The topic of the second lecture of this class was named "History of English".
We started with the homework for this week (see last summary).
After that a graphic displaying the development of English was shown to us. There have been several important influences on the English language in the course of the centuries. In most cases these are closely connected with invasions of the British Isles. It started with the Celts (1000 BC) followed by the Romans. The result was a certain influence on English by Celtic respectively Latin. The next events of this kind was a series of invasions by Angles, Saxons, Jutes, Danes and Frisians (between the first and fourth century) which brought elements of Anglo-Saxon and Danish into the English language. The invading Vikings brought Old Norse to Britain. In 1066 the Normans (led by William the Conqueror) entered Britain and with them the Norman French language. The next major influence was not connected to an invading people but to a cultural movement or age: the Renaissance (beginning in the 15th century). The main idea of this epoch was the rivival (in fact Renaissance means rebirth) of the Antic which affected the language, too. Many words of latin or greek origin sprang from this period.
Subsequently we had a look at the Etymology, the history of words. There are two categories of historical changes of words: sound changes and semantic changes.
First we dealed with the most important sound changes that occured in the past. First of all Grimm's Law: Proto-Indo-European voiceless stops became Proto-Germanic voiceless fricatives, Proto-Indo-European voiced stops became Proto-Germanic voiceless stops and Proto-Indo-European voiced aspirated stops became Proto-Germanic voiced fricatives. Another one is the so called Verner's Law which is not of great importance to us. The High German Soundshift affected especially the consonants p, t and k. They were shifted depending on the position within the word: p to pf or f, t to ts or s, k to kx or x/c) The last major aspect in this respect is the Great Vowel Shift, a change in pronunciation of the long vowels of Middle English that began in the 15th century and continued into the 16th century in which the high vowels were diphthongized and the other vowels were raised.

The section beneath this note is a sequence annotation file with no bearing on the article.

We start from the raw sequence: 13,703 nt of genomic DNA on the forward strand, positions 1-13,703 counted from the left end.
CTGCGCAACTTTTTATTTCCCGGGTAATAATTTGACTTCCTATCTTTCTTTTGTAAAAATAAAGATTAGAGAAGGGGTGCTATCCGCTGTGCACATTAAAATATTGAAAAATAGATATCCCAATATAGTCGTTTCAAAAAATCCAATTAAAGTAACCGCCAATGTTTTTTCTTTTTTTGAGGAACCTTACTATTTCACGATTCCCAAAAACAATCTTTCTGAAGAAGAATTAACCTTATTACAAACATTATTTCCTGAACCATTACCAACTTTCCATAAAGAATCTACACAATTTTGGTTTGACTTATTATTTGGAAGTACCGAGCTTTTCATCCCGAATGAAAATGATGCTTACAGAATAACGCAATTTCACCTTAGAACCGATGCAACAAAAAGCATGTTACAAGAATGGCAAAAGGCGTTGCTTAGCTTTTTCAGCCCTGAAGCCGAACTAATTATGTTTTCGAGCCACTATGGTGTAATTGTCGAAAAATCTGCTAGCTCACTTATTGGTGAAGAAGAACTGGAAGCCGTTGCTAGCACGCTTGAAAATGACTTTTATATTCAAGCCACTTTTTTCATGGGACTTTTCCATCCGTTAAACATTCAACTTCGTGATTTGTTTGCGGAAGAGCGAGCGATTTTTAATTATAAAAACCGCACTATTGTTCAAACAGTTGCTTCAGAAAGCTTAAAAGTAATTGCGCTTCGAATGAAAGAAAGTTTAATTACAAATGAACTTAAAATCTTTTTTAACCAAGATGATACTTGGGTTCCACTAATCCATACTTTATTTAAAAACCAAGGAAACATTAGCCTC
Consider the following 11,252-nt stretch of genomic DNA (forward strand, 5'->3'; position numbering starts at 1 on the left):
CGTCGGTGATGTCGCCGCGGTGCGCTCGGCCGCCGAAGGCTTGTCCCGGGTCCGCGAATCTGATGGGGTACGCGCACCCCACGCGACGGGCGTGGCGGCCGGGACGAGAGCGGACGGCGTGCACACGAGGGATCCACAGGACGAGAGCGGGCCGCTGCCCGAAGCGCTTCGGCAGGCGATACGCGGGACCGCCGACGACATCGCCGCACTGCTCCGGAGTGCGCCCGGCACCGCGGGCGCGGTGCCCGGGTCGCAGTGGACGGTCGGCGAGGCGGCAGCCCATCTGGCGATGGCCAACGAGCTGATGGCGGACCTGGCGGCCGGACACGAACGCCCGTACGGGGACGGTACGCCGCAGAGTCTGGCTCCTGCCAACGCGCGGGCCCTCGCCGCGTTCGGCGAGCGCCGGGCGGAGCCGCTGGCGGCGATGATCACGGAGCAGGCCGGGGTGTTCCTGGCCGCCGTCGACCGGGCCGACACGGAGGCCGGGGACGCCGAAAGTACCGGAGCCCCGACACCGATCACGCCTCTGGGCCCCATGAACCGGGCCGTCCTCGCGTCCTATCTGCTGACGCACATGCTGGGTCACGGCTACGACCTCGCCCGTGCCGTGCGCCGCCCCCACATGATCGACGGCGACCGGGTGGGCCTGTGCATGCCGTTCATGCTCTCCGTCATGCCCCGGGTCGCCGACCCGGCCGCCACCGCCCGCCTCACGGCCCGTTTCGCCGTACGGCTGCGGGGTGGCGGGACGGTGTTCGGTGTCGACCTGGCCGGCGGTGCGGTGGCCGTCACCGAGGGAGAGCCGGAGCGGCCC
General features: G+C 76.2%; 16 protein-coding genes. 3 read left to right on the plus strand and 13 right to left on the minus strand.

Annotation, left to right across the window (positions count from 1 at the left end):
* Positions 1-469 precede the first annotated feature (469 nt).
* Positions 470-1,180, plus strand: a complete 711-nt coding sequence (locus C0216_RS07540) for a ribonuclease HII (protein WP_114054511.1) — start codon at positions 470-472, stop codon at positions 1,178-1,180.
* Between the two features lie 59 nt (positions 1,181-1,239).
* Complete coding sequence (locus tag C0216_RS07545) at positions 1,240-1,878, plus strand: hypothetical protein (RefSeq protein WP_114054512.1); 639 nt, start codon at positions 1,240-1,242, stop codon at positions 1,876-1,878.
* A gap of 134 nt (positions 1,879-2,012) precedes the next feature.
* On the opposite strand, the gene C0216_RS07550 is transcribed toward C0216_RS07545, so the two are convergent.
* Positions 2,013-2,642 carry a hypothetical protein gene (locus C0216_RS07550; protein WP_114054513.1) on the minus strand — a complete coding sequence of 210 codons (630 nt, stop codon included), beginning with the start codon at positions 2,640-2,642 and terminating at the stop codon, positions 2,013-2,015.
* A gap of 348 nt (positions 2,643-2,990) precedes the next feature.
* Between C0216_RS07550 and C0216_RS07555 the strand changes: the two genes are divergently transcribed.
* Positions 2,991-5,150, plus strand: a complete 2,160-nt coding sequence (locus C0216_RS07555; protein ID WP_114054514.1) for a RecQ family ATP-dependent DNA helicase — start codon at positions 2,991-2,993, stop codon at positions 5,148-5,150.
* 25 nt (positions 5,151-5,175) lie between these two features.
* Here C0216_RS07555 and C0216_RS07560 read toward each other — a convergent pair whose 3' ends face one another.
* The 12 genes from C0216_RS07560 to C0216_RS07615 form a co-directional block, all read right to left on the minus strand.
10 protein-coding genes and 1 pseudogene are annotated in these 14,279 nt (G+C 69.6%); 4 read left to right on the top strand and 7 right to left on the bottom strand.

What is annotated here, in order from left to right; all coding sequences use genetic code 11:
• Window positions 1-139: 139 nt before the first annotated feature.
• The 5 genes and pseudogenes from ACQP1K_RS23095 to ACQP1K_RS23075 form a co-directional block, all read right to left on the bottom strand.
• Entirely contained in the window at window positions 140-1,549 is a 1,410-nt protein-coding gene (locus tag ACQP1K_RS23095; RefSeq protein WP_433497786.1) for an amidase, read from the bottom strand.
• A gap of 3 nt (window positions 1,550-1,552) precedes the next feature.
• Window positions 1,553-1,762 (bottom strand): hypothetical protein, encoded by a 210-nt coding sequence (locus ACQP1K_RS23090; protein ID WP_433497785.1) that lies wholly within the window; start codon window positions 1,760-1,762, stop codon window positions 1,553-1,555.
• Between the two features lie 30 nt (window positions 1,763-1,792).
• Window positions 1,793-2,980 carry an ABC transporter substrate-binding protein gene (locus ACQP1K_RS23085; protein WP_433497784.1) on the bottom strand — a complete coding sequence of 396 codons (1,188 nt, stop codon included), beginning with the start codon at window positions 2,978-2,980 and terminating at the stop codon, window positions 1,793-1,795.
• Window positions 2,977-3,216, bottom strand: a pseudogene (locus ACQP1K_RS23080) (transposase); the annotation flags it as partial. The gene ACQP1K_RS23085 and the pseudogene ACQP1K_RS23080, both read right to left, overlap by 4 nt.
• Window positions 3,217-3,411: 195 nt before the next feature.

Semantic changes on the other hand are created by certain mechanisms: generalisation, specialisation and metaphor. As an example we looked at the german word Schürze and the english words shirt and skirt. All three spring from the same origin but have developed very different meanings since then which means they have specialized.